The Office of Fellowships is here to support you in your search for prestigious awards and other opportunities that will enrich your educational experience. Learn more about the challenging and rewarding experience of applying for nationally competitive scholarships and grants.
Ever wanted to host your own radio show? KSUB serves as Seattle U's source for news, entertainment and information. We deliver great college radio with today's best music from every genre, the latest news and information about SU and other events and happenings. Shows range from specialty genres to call-in requests, talk shows, and news.
This selective, invitation-only program is designed for highly capable entering freshman who intend to attend law school after their undergraduate studies. The program provides eligible students with a number of unique opportunities that go beyond those ordinarily available to pre-law students.
Interested in addressing global issues in a "Real World" context? Ever wondered how the UN works? Do you have ideas on how to address regional conflicts? Peacekeeping? Human rights? Ecomonic and Social Development? The Environment? Join the Seattle University Model United Nations delegation in their mission to spread words of diplomacy, diversity of opinion, peaceful resolution, and free speech in order to bring a new understanding of world events across the Seattle community and the nation as a whole.
You thought ROTC was just for Army training? Think again. Classroom instruction is combined with practical experience, developing leadership and management skills that are sure to give you an edge over your peers when it comes time to enter the world after college. Improve your level of physical fitness, work with a team to negotiate an obstacle course, develop outdoor survival skills and increase your confidence leading others. Even if you don't plan to become an Army officer, what you learn will take you far.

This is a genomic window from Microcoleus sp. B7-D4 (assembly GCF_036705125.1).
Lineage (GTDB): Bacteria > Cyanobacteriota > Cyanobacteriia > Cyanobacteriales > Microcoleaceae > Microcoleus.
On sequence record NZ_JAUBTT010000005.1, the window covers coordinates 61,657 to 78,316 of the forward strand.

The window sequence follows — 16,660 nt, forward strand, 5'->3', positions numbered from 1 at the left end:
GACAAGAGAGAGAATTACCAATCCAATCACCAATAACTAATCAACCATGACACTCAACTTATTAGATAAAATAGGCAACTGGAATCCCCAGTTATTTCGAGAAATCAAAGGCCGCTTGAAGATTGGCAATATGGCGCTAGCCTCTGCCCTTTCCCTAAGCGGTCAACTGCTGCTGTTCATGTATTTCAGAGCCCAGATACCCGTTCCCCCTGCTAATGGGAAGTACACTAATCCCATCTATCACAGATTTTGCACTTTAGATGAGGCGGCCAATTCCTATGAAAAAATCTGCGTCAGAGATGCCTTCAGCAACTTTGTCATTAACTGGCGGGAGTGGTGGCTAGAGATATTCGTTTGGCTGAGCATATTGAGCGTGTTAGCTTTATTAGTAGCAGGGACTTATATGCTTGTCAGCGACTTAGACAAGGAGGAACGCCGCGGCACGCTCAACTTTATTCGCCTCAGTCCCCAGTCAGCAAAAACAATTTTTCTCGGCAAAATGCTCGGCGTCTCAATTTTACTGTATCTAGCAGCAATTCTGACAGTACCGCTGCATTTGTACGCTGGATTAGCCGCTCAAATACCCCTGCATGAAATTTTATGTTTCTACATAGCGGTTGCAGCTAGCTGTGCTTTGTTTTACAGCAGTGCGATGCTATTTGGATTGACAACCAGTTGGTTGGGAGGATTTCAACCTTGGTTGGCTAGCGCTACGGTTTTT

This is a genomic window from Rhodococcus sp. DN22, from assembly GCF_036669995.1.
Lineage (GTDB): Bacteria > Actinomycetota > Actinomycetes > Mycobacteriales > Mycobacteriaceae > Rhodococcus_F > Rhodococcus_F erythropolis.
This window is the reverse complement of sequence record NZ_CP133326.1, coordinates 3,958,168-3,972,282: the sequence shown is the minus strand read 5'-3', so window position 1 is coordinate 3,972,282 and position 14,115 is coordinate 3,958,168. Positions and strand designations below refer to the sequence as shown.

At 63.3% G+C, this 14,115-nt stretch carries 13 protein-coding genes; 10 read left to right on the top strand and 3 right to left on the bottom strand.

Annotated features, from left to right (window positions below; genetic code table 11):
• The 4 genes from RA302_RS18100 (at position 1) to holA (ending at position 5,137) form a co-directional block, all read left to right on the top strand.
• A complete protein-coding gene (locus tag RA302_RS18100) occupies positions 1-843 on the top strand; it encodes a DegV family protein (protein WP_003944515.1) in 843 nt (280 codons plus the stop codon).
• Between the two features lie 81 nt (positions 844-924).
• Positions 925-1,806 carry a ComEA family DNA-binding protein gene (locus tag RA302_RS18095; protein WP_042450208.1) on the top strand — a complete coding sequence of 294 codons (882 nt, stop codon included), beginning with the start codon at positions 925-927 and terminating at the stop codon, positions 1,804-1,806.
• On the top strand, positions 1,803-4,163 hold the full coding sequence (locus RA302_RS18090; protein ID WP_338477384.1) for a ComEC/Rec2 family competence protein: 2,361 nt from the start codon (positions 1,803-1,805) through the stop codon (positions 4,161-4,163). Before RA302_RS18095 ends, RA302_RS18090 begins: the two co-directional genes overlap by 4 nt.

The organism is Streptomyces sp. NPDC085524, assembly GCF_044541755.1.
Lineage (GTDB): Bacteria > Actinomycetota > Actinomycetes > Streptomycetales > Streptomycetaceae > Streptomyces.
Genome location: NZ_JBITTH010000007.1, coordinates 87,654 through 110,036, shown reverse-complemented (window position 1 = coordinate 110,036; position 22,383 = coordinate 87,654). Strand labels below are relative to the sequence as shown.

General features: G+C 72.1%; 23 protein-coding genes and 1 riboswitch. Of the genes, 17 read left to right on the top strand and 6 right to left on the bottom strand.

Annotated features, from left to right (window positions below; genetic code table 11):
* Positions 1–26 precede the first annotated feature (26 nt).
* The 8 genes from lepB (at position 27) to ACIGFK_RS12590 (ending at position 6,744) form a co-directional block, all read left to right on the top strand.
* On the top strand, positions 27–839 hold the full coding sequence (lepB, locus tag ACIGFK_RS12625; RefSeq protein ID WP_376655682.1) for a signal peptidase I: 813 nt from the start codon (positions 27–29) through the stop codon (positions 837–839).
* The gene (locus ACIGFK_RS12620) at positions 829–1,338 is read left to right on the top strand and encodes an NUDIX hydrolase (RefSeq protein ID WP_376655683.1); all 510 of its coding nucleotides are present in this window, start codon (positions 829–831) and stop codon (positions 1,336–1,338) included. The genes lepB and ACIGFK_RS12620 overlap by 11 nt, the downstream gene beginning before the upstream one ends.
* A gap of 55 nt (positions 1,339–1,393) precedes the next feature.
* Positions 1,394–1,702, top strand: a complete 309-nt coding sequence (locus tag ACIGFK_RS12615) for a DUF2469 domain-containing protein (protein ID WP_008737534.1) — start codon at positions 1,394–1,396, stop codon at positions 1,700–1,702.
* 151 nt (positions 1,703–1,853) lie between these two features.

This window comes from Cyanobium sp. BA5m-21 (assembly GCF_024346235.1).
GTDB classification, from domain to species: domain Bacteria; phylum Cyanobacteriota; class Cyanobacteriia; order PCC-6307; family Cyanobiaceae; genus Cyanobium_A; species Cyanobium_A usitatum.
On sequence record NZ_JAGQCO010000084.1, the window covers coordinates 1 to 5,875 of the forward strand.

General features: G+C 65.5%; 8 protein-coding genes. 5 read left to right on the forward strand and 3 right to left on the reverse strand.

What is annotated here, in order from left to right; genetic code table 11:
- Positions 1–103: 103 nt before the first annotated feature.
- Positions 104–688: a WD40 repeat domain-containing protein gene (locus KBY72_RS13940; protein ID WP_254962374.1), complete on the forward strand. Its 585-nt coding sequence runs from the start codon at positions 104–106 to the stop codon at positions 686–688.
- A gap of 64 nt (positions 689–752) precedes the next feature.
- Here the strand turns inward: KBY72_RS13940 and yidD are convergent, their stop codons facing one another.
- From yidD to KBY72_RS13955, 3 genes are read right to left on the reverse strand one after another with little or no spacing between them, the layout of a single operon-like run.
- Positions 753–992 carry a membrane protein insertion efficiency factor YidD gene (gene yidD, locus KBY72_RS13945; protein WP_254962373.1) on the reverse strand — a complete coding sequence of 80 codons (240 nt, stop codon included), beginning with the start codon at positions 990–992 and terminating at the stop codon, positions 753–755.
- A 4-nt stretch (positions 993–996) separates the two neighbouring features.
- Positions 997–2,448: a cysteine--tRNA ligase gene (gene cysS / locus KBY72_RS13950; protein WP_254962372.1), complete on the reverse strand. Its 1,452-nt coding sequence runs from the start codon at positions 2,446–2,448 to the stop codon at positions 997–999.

Academic Service-Learning connects the concepts in the classroom to service
experiences in the community. Service-learning helps prepare you for a lifetime
of civic engagement and leadership. In addition, service-learning is an
important learning tool that allows you to apply the concepts, theories and
other material covered in class. The community becomes a text for the class and
is as critical to "read" as other textbooks.
Attention writers, photographers, designers, and editors: the Spectator is calling you! SU's Official Student Newspaper since 1933, the Spectator presents the news, events and topics of interest that affect the Seattle University community. The Spectator is published weekly with more than 2,000 copies in circulation! The newspaper runs almost entirely off of its own revenue and is student-operated, with a faculty advisor to offer expertise in times of need.
The Student Executive Council (SEC) is the Dean of Arts & Sciences' student advisory committee. SEC students serve on hiring committees and evaluate college practices. The SEC has implemented yearly faculty recognition awards and instituted the student scholastic competition in Arts & Sciences. Pick up an application today!
Opportunities to collaborate on faculty research add another important element to your Seattle University education. Completing research as an undergraduate provides invaluable experience in your chosen academic field and makes for an impressive addition to your résumé. Plus, it's fun! Students present their research at Seattle University's Annual Scholarship Celebration and alongside students from all over the nation at the National Conference on Undergraduate Research.
All Seattle University students, both undergraduate and graduate, are invited to use this FREE service to discuss writing projects in a friendly environment. At the Writing Center, students work on all stages of writing, including brainstorming, organizing, drafting, revising, and editing. The Writing Center can help with your essays, creative writing, poetry, and even résumés!